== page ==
The Viking landers carried four instruments designed to search for signs of Martian life: a gas chromatograph/mass spectrometer, as well as experiments for gas exchange, labeled release, and pyrolytic release.
The iguanas of the Galapagos Islands have evolved many unique characteristics due to their isolation from mainland iguanas. Because they can't swim long distances, biologists believe that the first Galapagos iguanas arrived on natural rafts made from vegetation.
The same thing may have happened across the ocean of space. Some researchers speculate that life on Mars ? if there is any ? may be composed of "island species" that were carried away from Earth on interplanetary meteorites.
Or perhaps both planets were seeded by life from an even more distant "mainland."
"Earth may not be the center of the DNA-based universe," says Gary Ruvkun, professor of genetics at Harvard Medical School and Massachusetts General Hospital.
The idea isn't too crazy. We already have evidence that some biologically important molecules, such as the ingredients for amino acids, are delivered by comets. And we know that around 3.5 billion years ago, meteorite impacts often kicked up rocks from the Earth's surface and launched them into space.
Microbes and/or bio-molecules may have hitched a ride on one these cosmic "rafts."
To test this theory ? called panspermia ? Ruvkun and his colleagues have started a project called the Search for Extraterrestrial Genomes (SETG, as a play on SETI). They are putting together an instrument that could go to Mars and search soil or ice samples for the presence of DNA. If the device finds any, it could then analyze the genetic code to see if the "Martians" are related to us.
A SETG prototype will have its first field test this year with funding from NASA's Astrobiology Science and Technology Instrument Development program.
Some argue that it is too soon to be thinking about DNA on Mars.
"If there were other signs of life, more specifically biomass, I would applaud DNA analysis," says Norman Pace of the University of Colorado, Boulder. "Without even trace target biomass, talking about DNA sequences seems premature to me."
But Ruvkun argues that his team's technique can detect a single DNA molecule in a sample, whereas other tests for biology ? such as identifying chemical constituents with mass spectrometry ? are not nearly as sensitive.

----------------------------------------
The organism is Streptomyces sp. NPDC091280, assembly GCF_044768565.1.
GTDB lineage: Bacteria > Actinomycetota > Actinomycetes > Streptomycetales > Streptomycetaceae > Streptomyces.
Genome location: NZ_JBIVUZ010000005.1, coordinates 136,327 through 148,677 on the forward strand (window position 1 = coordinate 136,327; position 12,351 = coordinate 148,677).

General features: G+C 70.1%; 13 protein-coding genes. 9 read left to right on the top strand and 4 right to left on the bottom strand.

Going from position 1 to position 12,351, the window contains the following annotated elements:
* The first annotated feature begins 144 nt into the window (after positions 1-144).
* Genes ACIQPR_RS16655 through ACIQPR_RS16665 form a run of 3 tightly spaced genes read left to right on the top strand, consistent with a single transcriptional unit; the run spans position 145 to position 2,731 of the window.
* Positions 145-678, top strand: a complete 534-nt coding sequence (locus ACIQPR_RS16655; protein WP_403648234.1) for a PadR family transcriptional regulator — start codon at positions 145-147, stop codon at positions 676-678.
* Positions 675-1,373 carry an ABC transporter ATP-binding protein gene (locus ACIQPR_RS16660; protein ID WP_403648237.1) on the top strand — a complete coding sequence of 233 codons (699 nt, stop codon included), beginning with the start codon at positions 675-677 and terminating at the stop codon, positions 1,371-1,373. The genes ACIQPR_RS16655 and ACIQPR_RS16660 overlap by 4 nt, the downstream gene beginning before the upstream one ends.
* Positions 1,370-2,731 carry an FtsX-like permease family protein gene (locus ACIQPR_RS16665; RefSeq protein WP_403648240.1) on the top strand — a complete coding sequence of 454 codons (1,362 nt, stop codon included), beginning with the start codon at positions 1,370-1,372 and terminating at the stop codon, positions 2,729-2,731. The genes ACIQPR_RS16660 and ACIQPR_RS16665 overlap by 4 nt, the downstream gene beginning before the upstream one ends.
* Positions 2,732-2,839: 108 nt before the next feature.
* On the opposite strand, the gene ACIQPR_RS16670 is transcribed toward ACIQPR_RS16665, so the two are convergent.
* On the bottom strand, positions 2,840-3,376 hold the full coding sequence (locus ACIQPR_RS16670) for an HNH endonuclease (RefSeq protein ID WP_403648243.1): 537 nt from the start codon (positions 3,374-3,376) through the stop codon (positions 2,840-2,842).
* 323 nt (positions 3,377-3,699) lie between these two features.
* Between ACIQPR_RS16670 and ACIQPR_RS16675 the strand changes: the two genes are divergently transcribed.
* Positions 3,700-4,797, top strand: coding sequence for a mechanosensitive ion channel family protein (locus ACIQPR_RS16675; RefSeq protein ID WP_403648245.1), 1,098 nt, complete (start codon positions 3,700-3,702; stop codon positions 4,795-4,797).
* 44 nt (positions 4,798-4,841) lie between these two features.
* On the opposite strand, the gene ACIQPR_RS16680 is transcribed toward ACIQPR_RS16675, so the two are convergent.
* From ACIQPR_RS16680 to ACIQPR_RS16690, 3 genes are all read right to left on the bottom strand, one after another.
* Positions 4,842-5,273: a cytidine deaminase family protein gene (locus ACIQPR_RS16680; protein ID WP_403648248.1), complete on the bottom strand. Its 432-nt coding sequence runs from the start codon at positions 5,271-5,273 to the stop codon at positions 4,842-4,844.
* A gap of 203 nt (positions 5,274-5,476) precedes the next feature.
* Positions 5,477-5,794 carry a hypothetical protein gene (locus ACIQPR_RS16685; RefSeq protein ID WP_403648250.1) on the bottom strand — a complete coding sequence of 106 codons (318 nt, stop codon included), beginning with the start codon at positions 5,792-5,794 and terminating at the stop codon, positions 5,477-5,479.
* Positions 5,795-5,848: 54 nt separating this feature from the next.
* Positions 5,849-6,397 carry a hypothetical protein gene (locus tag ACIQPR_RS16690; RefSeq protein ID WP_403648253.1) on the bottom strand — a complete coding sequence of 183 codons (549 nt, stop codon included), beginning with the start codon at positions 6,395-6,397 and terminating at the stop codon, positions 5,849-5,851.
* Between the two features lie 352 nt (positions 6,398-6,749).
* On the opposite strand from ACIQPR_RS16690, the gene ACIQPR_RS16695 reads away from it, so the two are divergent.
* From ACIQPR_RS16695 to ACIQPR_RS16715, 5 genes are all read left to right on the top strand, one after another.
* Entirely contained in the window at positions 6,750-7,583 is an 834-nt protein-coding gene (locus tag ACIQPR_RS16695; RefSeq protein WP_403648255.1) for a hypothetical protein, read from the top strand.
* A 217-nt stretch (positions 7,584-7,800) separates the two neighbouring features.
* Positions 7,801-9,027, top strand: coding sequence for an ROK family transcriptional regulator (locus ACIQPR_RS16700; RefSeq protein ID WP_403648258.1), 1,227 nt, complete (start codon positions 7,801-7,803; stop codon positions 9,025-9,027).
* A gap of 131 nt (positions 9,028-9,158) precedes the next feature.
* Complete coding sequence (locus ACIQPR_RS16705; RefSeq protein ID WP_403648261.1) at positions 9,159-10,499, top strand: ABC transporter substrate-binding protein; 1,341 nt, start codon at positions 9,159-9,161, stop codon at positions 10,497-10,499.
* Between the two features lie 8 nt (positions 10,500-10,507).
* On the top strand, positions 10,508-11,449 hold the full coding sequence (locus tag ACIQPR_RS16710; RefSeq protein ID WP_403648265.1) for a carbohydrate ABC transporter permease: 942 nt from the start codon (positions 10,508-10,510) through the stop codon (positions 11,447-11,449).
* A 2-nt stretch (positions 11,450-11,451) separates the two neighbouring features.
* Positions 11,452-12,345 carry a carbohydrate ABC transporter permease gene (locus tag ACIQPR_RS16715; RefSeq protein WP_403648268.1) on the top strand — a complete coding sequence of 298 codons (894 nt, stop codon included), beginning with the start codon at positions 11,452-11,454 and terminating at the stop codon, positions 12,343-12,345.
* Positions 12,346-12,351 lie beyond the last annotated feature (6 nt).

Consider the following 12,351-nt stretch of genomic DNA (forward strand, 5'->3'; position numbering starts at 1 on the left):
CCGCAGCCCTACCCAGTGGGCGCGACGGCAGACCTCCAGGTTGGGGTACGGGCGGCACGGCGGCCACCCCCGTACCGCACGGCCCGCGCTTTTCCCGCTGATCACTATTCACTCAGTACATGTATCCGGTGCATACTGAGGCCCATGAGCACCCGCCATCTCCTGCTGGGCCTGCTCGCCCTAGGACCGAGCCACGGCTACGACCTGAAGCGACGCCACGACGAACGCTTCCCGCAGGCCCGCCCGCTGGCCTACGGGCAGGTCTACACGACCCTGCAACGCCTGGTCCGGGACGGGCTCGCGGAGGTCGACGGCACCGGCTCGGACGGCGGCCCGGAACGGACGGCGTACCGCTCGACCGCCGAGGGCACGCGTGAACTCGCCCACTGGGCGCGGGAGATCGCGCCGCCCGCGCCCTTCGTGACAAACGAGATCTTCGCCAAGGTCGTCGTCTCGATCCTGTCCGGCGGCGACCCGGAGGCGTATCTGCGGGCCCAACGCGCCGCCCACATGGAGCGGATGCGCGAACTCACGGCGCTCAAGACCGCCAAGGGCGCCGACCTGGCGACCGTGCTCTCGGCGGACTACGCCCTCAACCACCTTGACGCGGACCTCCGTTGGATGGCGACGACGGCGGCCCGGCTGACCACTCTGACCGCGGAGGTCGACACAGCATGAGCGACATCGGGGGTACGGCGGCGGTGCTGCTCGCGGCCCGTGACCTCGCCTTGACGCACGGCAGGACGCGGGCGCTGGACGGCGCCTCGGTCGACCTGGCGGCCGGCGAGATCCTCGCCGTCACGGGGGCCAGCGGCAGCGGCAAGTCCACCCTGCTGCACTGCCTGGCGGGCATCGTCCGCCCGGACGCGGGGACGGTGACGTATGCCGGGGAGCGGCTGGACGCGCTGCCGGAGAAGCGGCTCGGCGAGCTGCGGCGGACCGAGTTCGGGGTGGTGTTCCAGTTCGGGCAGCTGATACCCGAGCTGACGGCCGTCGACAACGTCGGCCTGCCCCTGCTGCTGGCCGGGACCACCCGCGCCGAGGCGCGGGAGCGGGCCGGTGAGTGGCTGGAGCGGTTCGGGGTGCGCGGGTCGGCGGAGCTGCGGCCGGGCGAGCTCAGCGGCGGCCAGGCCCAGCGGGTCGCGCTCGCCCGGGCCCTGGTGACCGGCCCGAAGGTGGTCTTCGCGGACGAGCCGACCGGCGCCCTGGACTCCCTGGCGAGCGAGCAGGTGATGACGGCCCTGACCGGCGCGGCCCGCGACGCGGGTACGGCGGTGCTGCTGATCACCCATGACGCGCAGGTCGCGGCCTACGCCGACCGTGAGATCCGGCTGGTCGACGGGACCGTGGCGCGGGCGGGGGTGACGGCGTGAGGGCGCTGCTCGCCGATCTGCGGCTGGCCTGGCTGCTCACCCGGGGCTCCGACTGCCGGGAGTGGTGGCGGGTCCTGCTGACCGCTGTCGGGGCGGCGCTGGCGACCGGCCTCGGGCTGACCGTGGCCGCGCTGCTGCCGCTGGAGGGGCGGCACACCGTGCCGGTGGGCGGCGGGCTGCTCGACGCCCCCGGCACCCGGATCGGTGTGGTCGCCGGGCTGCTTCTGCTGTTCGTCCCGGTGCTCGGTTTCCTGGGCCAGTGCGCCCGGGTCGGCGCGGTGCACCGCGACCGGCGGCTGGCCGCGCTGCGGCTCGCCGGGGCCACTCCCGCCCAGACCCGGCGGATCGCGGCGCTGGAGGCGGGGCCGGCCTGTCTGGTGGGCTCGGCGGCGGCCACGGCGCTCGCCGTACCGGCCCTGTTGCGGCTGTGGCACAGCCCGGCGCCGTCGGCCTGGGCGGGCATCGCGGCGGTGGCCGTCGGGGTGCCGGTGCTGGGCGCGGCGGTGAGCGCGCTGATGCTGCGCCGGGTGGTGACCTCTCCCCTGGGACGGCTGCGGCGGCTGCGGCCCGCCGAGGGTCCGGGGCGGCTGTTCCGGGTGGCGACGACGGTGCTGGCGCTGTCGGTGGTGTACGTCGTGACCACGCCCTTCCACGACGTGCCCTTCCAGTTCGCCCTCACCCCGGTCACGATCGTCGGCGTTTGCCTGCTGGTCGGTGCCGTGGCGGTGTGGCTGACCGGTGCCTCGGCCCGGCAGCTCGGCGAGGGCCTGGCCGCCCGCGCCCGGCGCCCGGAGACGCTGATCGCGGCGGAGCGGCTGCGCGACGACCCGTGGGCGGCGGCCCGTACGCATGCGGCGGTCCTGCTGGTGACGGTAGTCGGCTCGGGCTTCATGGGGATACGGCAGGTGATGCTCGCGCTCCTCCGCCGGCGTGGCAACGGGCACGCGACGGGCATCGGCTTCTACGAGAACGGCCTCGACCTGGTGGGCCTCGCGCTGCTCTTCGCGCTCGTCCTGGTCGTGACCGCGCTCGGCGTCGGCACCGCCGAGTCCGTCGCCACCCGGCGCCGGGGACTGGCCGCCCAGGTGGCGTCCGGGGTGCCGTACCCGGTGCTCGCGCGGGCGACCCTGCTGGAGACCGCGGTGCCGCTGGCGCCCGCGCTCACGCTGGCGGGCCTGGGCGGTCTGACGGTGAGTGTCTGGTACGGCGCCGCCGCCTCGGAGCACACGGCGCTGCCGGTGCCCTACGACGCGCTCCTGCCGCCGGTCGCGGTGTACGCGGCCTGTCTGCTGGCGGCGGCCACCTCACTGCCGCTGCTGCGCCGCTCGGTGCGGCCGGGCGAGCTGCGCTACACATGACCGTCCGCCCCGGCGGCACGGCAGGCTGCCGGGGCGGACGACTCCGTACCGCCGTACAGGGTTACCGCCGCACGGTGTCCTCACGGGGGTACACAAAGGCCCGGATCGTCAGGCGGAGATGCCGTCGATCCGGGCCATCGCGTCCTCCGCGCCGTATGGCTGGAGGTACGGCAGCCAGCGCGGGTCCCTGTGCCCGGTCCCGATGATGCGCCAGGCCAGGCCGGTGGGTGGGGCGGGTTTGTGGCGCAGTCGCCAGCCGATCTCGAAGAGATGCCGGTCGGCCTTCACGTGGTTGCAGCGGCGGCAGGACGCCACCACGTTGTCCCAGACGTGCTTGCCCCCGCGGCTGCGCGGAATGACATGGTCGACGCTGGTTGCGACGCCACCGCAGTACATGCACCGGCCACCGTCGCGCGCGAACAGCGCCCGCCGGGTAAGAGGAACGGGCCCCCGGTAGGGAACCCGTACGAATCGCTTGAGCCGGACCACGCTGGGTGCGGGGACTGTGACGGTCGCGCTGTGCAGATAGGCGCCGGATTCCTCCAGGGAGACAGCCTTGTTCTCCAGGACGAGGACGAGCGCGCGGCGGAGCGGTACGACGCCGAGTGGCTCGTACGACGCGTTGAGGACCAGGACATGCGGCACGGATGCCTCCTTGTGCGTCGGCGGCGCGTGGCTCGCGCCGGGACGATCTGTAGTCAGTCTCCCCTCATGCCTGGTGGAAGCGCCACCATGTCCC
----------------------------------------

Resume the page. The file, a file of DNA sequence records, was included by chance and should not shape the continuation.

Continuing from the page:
"It's very hard to detect a single molecule with chemical analysis," concurs Harry Noller from the University of California at Santa Cruz. "But you can uniquely amplify DNA," so that its signal clearly stands out.?
In order to amplify small traces of potential alien DNA, Ruvkun and his collaborators have looked for a stretch of DNA that would likely be conserved in both Martians and Earthlings.
They believe this common thread should be in the 16S ribosomal RNA gene, which is vital to the protein-making process in cells. This gene has regions of its sequence that have barely changed over billions of years of evolution.
In fact, short segments in the 16S ribosomal RNA sequence are exactly identical in more than 100,000 species that have so far had their ribosome genes analyzed.
"There's no way to have a mutation here and live to tell about it," says Noller, who is not part of the SETG team.
As a consequence, any Martians that share our genetic heritage will presumably carry the 16S ribosomal RNA gene with the same conserved pieces that all of us Earthlings have.
A primer for life
The proposed strategy is for the SETG instrument to receive a Martian sample and add small extracts from the 16S ribosomal RNA gene as "primers" for DNA replication. If the sample contains DNA and if some part of that DNA's genetic code matches the primer's, then a suite of chemical reactions will produce a million or so copies of the sample's DNA.
The amplified DNA can be detected with special markers and part of its code can be sequenced in order to identify what sort of life-form is the owner of this DNA.??
If the sample were contaminated by Earthling DNA, then the SETG researchers should be able to recognize signatures in the sequenced code that will pinpoint whether the contamination comes from a human or a bacteria or something else familiar to us.
But if nothing on Earth matches the observed sequence, Ruvkun and his colleagues will claim to have found our long-lost Martian cousins.
Ruvkun and his colleagues have built a prototype of their DNA analyzer and are in the midst of calibrating it. The team will travel to Argentina's Copahue Volcano, which is considered to be one of the most Mars-like environments on Earth. There, they will test whether the prototype can sequence the DNA of some of the hearty microbes that live in the acidic runoff from the volcano.